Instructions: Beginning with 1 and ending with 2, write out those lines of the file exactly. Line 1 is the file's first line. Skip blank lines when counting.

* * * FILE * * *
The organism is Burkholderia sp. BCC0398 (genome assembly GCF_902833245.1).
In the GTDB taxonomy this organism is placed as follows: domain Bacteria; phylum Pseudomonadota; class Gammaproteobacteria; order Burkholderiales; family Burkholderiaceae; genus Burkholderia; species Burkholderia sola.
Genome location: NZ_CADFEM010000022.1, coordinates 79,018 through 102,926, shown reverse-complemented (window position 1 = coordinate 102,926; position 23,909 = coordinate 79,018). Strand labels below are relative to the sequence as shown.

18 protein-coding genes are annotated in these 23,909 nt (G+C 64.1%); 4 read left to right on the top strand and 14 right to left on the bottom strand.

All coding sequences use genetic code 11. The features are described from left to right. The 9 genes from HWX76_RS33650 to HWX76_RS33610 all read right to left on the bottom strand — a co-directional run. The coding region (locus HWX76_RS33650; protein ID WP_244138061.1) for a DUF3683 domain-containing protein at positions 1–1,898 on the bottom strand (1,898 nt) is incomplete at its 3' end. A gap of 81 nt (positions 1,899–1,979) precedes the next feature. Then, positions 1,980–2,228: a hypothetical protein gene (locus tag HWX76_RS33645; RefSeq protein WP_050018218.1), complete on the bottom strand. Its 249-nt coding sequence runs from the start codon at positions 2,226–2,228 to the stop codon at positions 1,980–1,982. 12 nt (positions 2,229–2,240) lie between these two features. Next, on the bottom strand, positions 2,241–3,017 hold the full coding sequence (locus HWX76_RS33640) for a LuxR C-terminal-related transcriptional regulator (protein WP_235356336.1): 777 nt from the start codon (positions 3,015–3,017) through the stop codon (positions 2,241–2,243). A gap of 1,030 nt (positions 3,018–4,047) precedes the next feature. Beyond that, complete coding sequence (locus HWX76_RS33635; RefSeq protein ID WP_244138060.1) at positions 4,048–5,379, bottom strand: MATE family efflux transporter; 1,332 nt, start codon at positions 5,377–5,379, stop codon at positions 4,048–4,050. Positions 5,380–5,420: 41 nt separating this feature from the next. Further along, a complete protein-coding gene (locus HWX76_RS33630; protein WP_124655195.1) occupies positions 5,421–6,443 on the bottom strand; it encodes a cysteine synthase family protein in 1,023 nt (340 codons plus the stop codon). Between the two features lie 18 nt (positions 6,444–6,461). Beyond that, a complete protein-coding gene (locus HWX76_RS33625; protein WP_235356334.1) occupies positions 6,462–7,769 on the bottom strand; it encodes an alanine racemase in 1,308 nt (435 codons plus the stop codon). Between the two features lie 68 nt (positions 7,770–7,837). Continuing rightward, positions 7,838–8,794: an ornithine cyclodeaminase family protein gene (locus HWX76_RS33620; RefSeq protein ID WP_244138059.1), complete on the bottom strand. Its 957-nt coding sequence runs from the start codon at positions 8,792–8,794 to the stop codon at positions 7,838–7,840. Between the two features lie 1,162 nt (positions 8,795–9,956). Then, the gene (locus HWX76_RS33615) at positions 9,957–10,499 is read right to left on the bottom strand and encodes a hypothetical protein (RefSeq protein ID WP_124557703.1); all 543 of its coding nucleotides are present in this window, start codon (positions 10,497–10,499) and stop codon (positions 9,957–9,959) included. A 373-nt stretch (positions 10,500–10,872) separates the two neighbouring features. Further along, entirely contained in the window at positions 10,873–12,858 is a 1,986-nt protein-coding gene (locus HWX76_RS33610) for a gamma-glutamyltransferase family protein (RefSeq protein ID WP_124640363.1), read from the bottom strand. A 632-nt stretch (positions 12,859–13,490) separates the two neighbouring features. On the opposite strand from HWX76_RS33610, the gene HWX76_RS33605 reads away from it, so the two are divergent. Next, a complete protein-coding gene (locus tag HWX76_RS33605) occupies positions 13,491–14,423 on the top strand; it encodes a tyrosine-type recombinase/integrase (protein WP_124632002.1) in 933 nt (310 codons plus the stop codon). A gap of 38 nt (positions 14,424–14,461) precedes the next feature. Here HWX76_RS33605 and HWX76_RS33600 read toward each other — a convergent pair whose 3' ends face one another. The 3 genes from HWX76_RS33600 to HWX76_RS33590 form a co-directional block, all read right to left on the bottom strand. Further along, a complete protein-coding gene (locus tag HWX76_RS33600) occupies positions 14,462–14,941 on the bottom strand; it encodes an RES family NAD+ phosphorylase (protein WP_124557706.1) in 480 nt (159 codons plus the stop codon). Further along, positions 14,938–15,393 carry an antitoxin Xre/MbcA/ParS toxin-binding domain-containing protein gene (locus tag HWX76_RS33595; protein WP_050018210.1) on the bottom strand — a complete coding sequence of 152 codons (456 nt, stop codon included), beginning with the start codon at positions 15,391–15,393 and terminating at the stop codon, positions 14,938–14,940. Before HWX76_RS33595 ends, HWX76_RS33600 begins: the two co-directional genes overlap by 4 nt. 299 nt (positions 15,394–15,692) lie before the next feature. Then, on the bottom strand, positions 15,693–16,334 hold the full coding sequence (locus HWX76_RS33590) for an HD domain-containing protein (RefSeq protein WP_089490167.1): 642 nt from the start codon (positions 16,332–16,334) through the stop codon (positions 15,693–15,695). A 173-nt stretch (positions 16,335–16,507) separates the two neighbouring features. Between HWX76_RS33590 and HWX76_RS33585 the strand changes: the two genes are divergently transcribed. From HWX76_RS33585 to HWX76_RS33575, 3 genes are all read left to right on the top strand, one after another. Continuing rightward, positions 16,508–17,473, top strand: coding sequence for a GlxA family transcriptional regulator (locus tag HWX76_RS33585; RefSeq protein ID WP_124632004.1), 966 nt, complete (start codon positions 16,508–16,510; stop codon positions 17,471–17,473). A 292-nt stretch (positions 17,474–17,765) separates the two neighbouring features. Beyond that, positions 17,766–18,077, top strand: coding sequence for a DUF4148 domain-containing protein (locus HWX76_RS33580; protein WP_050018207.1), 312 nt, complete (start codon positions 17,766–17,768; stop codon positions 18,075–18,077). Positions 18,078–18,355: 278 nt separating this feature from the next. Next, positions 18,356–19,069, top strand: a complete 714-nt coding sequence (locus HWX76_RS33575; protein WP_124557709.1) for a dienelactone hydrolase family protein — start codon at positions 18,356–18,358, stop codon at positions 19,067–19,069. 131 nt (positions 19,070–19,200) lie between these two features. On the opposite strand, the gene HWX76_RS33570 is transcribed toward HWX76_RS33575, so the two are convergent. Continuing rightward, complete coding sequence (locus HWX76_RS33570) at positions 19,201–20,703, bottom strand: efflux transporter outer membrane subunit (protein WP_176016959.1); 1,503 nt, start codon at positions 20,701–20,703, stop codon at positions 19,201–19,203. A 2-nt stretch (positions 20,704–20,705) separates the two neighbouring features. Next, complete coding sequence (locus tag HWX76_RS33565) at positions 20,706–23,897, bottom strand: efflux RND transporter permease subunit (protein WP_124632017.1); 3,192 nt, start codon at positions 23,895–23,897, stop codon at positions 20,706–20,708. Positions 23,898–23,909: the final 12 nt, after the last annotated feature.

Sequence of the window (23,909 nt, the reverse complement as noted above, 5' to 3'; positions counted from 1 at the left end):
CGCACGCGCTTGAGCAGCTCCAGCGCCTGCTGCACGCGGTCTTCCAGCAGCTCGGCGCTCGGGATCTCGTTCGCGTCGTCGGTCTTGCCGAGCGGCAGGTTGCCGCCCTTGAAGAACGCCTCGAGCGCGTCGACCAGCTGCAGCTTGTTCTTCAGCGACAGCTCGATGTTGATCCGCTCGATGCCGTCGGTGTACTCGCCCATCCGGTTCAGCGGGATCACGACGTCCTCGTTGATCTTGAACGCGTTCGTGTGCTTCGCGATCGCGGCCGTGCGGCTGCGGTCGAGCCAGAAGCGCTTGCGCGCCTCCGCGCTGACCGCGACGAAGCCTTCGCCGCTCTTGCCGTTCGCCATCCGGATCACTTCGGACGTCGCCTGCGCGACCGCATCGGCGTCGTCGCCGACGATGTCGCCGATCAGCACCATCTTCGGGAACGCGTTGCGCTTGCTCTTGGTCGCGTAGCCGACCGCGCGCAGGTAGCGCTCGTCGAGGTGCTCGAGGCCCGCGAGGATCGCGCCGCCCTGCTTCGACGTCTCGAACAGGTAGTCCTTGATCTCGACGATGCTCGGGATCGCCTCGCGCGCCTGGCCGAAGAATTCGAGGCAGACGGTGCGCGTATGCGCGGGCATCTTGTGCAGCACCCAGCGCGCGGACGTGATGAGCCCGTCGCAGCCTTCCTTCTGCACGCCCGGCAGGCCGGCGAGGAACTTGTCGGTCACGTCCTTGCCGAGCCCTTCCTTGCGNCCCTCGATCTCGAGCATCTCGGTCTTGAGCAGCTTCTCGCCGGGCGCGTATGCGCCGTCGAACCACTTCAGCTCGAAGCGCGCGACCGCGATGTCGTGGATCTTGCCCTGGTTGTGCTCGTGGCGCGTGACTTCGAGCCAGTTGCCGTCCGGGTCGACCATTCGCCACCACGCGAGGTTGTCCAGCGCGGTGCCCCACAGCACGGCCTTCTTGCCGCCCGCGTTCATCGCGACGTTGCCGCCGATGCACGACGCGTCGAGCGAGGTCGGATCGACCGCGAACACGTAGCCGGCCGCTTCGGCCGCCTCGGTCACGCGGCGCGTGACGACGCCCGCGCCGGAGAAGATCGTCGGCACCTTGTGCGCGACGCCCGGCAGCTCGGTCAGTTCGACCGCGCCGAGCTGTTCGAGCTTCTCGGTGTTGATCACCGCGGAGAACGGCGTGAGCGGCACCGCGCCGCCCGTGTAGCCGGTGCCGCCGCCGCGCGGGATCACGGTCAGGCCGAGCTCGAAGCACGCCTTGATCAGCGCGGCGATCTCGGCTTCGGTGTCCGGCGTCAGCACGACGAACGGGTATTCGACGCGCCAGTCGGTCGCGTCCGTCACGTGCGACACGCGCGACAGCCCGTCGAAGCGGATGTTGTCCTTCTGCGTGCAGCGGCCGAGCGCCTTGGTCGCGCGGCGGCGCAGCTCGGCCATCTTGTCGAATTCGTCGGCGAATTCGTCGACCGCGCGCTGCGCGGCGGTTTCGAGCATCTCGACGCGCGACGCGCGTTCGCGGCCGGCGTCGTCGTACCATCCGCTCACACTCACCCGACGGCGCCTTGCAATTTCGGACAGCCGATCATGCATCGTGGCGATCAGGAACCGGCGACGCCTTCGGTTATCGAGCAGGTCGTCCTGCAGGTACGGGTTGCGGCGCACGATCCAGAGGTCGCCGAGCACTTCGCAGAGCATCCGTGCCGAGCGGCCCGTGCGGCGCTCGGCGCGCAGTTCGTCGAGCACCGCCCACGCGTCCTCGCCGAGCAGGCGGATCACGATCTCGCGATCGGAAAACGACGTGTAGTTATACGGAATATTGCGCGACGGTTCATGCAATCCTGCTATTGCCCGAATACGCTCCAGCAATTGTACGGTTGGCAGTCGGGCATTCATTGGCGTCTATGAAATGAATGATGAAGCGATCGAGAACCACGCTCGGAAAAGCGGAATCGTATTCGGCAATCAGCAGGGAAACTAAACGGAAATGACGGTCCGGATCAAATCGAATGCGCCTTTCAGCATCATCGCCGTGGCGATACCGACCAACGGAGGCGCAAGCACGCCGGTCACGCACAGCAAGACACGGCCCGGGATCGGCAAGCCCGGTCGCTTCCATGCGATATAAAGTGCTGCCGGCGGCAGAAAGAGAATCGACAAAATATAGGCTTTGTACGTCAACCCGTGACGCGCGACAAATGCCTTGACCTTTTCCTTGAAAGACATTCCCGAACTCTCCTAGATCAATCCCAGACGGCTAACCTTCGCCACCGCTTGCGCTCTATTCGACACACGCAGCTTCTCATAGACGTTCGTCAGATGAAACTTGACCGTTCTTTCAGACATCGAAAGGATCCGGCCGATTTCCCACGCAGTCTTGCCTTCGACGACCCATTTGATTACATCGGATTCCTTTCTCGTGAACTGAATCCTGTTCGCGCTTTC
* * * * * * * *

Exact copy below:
The organism is Burkholderia sp. BCC0398 (genome assembly GCF_902833245.1).
In the GTDB taxonomy this organism is placed as follows: domain Bacteria; phylum Pseudomonadota; class Gammaproteobacteria; order Burkholderiales; family Burkholderiaceae; genus Burkholderia; species Burkholderia sola.